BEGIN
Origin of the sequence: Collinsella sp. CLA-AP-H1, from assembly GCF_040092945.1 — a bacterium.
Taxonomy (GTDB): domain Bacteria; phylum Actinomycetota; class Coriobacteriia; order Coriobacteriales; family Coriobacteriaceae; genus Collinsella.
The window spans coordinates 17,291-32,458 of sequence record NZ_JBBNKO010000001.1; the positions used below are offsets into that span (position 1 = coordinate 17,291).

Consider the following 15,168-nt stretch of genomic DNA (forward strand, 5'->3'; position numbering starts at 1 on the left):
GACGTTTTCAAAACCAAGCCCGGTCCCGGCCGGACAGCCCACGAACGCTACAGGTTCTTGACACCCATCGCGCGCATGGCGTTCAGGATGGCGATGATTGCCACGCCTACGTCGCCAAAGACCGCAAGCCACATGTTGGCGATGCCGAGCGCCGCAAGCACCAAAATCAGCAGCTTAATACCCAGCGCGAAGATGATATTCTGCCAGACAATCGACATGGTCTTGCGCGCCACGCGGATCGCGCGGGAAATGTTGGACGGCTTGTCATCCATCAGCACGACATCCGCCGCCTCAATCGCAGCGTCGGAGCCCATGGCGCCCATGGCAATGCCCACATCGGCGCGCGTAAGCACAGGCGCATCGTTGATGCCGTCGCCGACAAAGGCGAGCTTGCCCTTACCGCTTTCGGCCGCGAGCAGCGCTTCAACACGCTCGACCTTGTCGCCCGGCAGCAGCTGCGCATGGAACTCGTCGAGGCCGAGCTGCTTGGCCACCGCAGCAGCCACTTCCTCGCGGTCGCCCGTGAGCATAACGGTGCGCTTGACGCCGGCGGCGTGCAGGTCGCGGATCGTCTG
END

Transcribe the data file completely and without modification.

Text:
Origin of the sequence: Collinsella sp. CLA-AP-H1, from assembly GCF_040092945.1 — a bacterium.
Taxonomy (GTDB): domain Bacteria; phylum Actinomycetota; class Coriobacteriia; order Coriobacteriales; family Coriobacteriaceae; genus Collinsella.
The window spans coordinates 17,291-32,458 of sequence record NZ_JBBNKO010000001.1; the positions used below are offsets into that span (position 1 = coordinate 17,291).

Consider the following 15,168-nt stretch of genomic DNA (forward strand, 5'->3'; position numbering starts at 1 on the left):
GACGTTTTCAAAACCAAGCCCGGTCCCGGCCGGACAGCCCACGAACGCTACAGGTTCTTGACACCCATCGCGCGCATGGCGTTCAGGATGGCGATGATTGCCACGCCTACGTCGCCAAAGACCGCAAGCCACATGTTGGCGATGCCGAGCGCCGCAAGCACCAAAATCAGCAGCTTAATACCCAGCGCGAAGATGATATTCTGCCAGACAATCGACATGGTCTTGCGCGCCACGCGGATCGCGCGGGAAATGTTGGACGGCTTGTCATCCATCAGCACGACATCCGCCGCCTCAATCGCAGCGTCGGAGCCCATGGCGCCCATGGCAATGCCCACATCGGCGCGCGTAAGCACAGGCGCATCGTTGATGCCGTCGCCGACAAAGGCGAGCTTGCCCTTACCGCTTTCGGCCGCGAGCAGCGCTTCAACACGCTCGACCTTGTCGCCCGGCAGCAGCTGCGCATGGAACTCGTCGAGGCCGAGCTGCTTGGCCACCGCAGCAGCCACTTCCTCGCGGTCGCCCGTGAGCATAACGGTGCGCTTGACGCCGGCGGCGTGCAGGTCGCGGATCGTCTG